View from atop the Fernsehturm
Day 5: Tuesday March 29th
We have absolutely gorgeous weather today. The skies are completely clear, leaving us with a sunny and crisp spring morning. We take the S-Bahn to Alexanderplatz and make a quick visit to the Marienkirche, which is the oldest operating church in Berlin. Then on to the Fernsehturm—TV Tower—which was built in East Berlin and meant to be a symbol of the prowess and technological advances of Communism. Unfortunately, the architect had not foreseen that the mirrored ball would reflect a golden cross on sunny days. It was then lauded in the west as an ironic symbol of the perseverance of religion. A speedy elevator takes us to the top of the tower--six meters a second, forty seconds to the viewing deck. Our ears definitely popped. We are rewarded however, with an astounding 360° view of the city. Ina points out her former apartment in the East, where the border lay, and all the areas of the city that were reduced to rubble during the war and later made into parks.
Sabina told us that when she was 17 and recovering from an illness, she went to visit her godmother in the West. Since the rest of her family had the opportunity to leave the east to visit her, they gathered birth certificates and a few other belongings in a hurry to escape to the west. This was only one day before the wall was constructed, which would have blocked their exit. The decision was sure to have affected the rest of her, and her family’s life. Several years after, her mother died of a heart attack followed six months later by her father. Sabina blames the stress of escaping for their deaths. Even families who were able to escape had to deal with hardships.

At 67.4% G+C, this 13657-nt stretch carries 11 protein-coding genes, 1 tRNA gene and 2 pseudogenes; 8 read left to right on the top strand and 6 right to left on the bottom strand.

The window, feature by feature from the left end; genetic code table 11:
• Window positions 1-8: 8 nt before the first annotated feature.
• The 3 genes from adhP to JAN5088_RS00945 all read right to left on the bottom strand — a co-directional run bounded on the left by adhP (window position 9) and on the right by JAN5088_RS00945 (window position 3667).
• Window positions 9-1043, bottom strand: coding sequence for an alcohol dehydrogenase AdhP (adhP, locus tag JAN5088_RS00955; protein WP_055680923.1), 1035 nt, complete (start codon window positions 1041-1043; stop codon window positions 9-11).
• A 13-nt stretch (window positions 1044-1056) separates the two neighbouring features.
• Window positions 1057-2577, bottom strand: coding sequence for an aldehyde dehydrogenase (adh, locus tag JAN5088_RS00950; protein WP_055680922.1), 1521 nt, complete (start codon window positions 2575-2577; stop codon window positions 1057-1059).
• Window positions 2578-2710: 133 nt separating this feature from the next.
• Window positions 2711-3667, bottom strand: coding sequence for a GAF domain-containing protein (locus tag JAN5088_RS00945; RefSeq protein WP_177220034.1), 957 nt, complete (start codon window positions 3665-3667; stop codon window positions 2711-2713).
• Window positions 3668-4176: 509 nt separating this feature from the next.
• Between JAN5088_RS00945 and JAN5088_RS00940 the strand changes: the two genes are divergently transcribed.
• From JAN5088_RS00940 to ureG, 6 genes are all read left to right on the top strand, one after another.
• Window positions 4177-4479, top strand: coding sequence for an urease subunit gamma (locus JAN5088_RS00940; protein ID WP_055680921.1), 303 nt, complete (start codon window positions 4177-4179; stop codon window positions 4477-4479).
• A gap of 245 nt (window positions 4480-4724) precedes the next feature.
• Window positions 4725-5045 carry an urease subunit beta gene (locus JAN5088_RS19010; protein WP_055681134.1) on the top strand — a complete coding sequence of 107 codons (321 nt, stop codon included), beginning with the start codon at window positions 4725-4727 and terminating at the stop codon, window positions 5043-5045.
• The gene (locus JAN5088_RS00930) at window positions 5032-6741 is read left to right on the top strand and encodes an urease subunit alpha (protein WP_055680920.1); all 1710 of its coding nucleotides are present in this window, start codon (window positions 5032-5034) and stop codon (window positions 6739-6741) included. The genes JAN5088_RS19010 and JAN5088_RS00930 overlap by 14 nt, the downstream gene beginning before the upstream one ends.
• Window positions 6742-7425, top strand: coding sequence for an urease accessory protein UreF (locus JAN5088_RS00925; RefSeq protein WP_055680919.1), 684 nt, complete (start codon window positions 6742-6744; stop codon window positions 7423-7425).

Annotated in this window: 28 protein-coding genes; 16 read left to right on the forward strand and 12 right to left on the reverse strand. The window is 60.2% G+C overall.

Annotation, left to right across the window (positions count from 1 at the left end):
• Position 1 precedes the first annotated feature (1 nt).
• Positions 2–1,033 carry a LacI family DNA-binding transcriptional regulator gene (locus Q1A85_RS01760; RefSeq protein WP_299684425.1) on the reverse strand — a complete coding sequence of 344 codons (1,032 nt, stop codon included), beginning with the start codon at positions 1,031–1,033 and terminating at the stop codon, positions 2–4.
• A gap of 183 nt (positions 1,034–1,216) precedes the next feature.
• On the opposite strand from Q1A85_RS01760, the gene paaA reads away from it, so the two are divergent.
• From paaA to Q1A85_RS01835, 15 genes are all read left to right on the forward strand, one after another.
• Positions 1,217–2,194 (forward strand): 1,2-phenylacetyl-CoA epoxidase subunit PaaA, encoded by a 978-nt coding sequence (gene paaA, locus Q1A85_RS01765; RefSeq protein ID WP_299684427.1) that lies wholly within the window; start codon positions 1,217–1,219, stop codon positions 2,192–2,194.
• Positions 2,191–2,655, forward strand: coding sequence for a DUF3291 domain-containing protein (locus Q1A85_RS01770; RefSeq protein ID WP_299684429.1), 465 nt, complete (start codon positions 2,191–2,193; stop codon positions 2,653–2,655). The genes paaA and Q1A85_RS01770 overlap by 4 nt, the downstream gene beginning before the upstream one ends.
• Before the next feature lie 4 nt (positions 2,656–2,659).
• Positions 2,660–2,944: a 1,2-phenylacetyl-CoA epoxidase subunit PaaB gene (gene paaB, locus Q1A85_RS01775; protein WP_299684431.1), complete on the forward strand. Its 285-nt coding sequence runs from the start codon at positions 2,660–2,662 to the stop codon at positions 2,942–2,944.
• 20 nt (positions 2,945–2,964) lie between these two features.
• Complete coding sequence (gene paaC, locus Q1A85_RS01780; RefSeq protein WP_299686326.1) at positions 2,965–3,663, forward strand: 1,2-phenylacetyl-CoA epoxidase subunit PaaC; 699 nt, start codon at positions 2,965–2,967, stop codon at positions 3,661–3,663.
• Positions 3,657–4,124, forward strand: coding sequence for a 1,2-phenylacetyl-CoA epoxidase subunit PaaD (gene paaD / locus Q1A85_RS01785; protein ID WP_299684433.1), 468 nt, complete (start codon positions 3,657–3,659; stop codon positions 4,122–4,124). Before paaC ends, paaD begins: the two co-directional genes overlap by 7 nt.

After the Fernsehturm we walk towards the Museum Island and take a boat tour that highlights the Berliner Dom, The Parliamentary buildings, The Reichstag, the Hauptbahnhof (main train station) and more. Afterwards we walk to one of Eddie’s favorite Currywurst stands, which features several varieties of sausage including Ostrich! On our walk to the bus, we stop by a swanky Chocolatier shop that exhibits a giant chocolate egg, Easter bunny, Reichstag model, and volcano erupting with chocolate!
To go home, we decide to take a bus through the Turkish section of town. Turks are currently the largest immigrant group in Germany. Many came during the 60s in search of work and decided to stay. Their influence on German culture is often seen with the high presence of Döner stands—similar to Greek gyros. Many small shops feature Turkish script, but the highlight of the neighborhood is a children’s playground that is decorated in a middle-eastern style.
Giant Chocolate Easter Bunny...mmm